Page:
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Beige Rectangles
Latch and follow is less than ideal
2 June 2020 . 3min read

I didn't use to have a phone. It took a good few years for me to get one. I just couldn't see why you would want to pro-actively talk to people. I've had a Personal Digital Assistant (PDA) since the early 90s. I liked the separation of duties between the two. The PDA was about information. The phone was about communication.

This separation meant that each class of product was free to express itself in whatever design language it chose. Choosing a phone in the late 90s and early 00s was a delightfully diverse experience. It wasn't just about the features that were present; it was also about the look and feel. Companies produced massively varied product lines.

My preference seemed to have been Nokia, although I do admit to being diverted to the Motorola Razr V3i for a while, designed like a Star Trek communicator. The design was, and still is, iconic.

Nokia, too, had their design delights. The Nokia 7280 being of particular note. They designed it to look like a flattened lipstick or perhaps a perfume dispenser. It had a small screen, which faded to a mirror when off, to allow you to check your makeup. It had a small camera, but had no keyboard at all. Instead, just a tiny wheel was all you had. Listed by Fortune magazine as one of the best products, in 2004, and won design awards in 2005; this was and still is a highly desirable design marvel.

There was a choice in the extreme.

Now look at the current mobile device market. Rectangles.

Where we all get excited about an improved camera on the rectangle. Or the screen on a rectangle. Or the flashy colours of the rectangle. We really have lost something.

There has been such a convergence of design, and indeed of feature-sets, that everything has turned into a vanilla-black, beige landscape.

This tendency is everywhere. A race to be more like the perceived leader in the field.

Whilst there are outliers, such as Nintendo with its Switch, it just doesn't feel like there is enough.

I'm not saying that these products are bad, I mean it is great that I can instantly look up who was in a particular movie right from the palm of my hand. I guess I'm saying that the design-language has become a little stale.

So, why does this matter?

As I stated in Finishers & Completionists will kill us all. The lack of original and diverse ideas will be the undoing of us.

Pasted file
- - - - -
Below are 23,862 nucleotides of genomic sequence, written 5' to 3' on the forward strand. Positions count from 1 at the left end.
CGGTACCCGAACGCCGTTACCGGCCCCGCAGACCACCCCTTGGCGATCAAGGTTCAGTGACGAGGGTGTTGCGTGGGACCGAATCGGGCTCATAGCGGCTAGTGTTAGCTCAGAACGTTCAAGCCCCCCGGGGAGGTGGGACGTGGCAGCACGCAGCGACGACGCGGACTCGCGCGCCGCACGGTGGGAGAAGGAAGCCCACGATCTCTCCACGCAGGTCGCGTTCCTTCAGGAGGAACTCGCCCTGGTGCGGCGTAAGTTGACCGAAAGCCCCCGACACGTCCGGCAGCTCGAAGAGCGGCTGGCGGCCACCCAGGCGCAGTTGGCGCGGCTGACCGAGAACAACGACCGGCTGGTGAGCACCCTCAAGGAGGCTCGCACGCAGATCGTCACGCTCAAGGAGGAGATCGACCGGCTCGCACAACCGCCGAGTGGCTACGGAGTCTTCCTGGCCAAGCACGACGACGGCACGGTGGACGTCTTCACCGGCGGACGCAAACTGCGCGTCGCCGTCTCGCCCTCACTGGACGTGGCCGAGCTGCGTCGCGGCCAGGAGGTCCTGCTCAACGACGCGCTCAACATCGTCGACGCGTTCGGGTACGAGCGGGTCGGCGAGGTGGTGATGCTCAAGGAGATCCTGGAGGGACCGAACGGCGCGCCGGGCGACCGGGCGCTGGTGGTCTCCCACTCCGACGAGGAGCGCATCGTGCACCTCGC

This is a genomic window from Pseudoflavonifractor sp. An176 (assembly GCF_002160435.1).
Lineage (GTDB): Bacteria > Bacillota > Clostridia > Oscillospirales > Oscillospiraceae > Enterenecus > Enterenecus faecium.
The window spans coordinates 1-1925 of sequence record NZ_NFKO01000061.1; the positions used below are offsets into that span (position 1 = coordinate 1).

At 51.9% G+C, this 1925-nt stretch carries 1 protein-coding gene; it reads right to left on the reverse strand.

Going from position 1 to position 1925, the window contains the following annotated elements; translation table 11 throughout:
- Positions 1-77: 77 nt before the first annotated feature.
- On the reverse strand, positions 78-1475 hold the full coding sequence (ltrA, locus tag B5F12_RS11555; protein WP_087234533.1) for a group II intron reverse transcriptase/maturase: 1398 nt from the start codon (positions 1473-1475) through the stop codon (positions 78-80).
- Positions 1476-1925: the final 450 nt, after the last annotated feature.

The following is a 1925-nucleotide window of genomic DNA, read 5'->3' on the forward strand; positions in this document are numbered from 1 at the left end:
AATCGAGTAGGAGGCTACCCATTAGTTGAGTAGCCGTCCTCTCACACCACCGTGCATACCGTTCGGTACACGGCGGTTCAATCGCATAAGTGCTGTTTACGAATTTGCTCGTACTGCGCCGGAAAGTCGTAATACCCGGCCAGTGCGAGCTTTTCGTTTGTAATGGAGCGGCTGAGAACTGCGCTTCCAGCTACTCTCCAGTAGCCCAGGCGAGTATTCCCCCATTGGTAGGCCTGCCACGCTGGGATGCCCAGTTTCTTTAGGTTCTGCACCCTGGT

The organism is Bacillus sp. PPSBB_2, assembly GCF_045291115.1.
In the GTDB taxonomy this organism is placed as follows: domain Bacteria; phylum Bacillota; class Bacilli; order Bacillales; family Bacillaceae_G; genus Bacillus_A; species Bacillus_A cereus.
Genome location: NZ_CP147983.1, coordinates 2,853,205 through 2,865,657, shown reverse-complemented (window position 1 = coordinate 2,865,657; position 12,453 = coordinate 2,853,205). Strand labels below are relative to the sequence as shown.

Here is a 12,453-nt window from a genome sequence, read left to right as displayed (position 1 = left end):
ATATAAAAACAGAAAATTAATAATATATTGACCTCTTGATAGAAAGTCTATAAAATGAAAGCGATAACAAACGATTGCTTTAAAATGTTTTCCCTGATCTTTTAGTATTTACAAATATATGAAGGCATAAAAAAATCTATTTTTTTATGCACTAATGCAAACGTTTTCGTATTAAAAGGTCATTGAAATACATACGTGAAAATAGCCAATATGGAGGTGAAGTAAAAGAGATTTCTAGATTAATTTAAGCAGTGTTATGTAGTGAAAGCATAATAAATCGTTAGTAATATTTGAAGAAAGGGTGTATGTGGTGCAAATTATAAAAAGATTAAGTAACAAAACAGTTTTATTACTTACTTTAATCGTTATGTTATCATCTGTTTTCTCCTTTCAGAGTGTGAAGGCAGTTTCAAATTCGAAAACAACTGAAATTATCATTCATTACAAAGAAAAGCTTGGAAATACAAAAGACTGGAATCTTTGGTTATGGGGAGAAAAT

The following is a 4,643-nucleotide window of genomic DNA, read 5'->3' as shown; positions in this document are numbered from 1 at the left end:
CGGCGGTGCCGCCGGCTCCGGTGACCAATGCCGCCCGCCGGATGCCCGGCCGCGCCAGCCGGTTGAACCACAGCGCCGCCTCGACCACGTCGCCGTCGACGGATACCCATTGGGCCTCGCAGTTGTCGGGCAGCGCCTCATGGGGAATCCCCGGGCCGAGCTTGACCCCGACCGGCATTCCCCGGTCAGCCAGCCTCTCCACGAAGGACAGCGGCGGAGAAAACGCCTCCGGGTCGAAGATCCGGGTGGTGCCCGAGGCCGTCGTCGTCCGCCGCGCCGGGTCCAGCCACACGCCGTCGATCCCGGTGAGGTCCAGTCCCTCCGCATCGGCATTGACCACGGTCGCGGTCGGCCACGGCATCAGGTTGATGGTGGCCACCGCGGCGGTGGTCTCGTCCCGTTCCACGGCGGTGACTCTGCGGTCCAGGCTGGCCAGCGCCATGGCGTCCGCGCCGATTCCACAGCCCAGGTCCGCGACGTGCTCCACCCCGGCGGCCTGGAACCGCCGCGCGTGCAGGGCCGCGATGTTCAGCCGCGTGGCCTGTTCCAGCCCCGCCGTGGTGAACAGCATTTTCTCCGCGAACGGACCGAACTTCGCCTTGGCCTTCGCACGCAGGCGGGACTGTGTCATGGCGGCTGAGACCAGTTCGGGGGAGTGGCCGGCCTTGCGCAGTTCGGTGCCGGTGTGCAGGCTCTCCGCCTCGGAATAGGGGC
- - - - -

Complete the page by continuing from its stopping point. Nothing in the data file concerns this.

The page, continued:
I think we can see it in how people act, or re-act, to situations. I'm not sure what it is called, but it feels like a herd of animals being directed or coerced from one side of the field to the other. I would say, who decided that we were in a field in the first place?

There is a tendency to locate the perceived ideal and then latch onto it. Be it a philosophical ideal, or a physical ideal. This latch-and-follow approach is worrying.

We certainly need that kind of behaviour. It can be a fantastically good thing, and is surely a requirement of a healthy society. But it shouldn't be the only thing.

Being different is not a cool thing. Sure, being different is a cool fashion statement, but it feels like having a group of different people is less acceptable that previously. Maybe I've got that entirely wrong. But as I wrote in on-off tribalism, the desire for categorisation is a bad thing.

There is a default position of suspicion to those who do not neatly fit into a box, rather than an acceptance.

I'm not saying that all forms of different-ness are good, rather that we give them a lower status than the herd.

This could be how the world works, and I'm just witnessing it more due to how easy it is to be seen and shown.

Then again, this might be the undoing of us all.

There are doors. There are doors with history. Then there is this door. I took this in Florence, Italy. It was a small door to a jeweller; full of life.


Profile photo of Nigel Derbyshire

I'm a carbon-unit who writes; a Carbon Writer. Life & culture are my default topics, mixed with a little English wit & sarcasm. Full of mostly true stories, I occasionally remember to write them down. Found in a crowd, or contemplating in a corner. Habit of talking to anyone. Author.
- Nigel Derbyshire